Hotel Prices UK Travellers Paid Around the World
Download the full list of 100 cities analysed
UK: Falling Pound doesn’t deter outbound travel
Due to the fall in value of the Pound to a six-year low against most major currencies, prompted largely by the political and economic fallout following the Brexit vote, HPI data shows that UK travellers paid more for their hotel rooms overseas in 90% of their 100 most popular international destinations in 2016, compared with 2015.
The highest double-digit increases were in Europe and the USA while Asia offered the best value as a region once again, in spite of higher prices and the devalued pound. However, despite their reduced purchasing power, determined British travellers were seemingly not deterred by the thought of having to pay more in order to get away, as outbound travel from the UK in the first nine months of the year increased by more than 5%.
“Admittedly, the British Pound didn’t stretch as far in 2016 compared to 2015, but clearly that hasn’t stopped UK travellers from spreading their wings rather than burrowing in until the currency’s fortunes improve. Fortunately, there was no shortage of worldwide destinations ready to offer them excellent value for money.” – Isabelle Pinson, Vice President, EMEA for Hotels.com brand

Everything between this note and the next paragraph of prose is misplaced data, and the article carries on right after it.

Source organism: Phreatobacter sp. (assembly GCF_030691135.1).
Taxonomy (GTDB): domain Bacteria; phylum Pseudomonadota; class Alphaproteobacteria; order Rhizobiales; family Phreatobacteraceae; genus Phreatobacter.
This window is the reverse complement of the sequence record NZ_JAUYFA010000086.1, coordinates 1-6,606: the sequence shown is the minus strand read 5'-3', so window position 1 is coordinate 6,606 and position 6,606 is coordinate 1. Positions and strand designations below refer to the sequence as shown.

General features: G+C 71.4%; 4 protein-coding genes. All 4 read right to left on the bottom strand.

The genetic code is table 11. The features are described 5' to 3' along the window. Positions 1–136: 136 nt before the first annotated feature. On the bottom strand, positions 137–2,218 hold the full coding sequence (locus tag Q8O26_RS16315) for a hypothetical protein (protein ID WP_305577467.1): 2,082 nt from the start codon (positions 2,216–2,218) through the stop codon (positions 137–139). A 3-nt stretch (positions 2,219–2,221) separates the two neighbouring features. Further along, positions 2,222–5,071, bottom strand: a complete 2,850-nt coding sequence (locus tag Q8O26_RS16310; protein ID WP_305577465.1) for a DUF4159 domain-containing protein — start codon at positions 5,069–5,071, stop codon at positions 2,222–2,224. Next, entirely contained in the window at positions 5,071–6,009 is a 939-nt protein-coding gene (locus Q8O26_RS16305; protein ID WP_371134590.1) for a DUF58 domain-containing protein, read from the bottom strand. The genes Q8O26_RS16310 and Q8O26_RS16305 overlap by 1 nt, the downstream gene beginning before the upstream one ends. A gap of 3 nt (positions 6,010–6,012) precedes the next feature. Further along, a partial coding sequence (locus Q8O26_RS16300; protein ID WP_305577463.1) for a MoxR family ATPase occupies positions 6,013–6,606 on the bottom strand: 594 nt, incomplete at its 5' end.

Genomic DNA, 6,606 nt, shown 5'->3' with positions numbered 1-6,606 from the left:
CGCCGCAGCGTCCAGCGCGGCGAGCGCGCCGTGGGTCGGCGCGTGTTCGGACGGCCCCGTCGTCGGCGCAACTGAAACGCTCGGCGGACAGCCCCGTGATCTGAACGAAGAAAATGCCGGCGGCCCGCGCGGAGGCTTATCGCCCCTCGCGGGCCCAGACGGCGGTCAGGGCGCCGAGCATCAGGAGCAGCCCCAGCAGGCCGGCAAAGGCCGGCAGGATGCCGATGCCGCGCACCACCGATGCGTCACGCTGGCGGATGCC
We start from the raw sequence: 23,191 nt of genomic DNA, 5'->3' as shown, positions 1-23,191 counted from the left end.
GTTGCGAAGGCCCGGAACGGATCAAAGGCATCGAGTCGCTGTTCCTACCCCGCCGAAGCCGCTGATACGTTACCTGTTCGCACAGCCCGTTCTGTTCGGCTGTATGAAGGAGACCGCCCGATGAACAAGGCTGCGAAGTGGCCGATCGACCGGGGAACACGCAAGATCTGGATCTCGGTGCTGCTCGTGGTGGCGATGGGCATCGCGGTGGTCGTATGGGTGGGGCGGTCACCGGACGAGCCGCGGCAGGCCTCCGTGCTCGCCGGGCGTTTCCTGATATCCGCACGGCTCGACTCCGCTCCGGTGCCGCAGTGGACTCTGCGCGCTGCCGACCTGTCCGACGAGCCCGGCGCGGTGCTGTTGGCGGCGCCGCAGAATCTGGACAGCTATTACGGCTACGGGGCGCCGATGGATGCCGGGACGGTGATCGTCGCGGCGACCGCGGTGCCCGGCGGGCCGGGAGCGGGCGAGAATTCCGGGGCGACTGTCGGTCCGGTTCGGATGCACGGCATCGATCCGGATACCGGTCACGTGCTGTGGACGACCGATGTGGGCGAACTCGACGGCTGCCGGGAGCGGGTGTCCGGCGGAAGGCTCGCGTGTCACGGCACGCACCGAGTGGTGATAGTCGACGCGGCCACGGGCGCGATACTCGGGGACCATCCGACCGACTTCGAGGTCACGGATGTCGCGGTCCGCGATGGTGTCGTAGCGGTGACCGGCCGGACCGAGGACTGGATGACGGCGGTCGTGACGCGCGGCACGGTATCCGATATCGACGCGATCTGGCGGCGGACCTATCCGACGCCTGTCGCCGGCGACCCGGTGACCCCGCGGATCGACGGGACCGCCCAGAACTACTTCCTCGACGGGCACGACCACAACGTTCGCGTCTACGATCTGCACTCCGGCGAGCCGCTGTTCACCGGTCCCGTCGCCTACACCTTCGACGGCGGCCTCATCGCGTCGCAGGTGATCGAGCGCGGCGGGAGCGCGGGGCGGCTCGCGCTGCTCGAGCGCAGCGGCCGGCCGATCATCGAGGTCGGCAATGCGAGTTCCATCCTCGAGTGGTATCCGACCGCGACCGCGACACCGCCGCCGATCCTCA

- Most popular outbound region: Europe
- Best value region: Asia
- Largest average price increase: Reykjavik at +34%
- Largest average price drop: Istanbul at -23%
What UK travellers paid in their top 100 international destinations
- More than half of the UK travellers’ top 100 destinations in 2016 were in Europe and the region saw many of the highest percentage increases, mostly in double-digits, with Reykjavik and Gran Canaria leading the way. The Icelandic capital has seen a remarkable economic recovery since the financial crisis of 2008.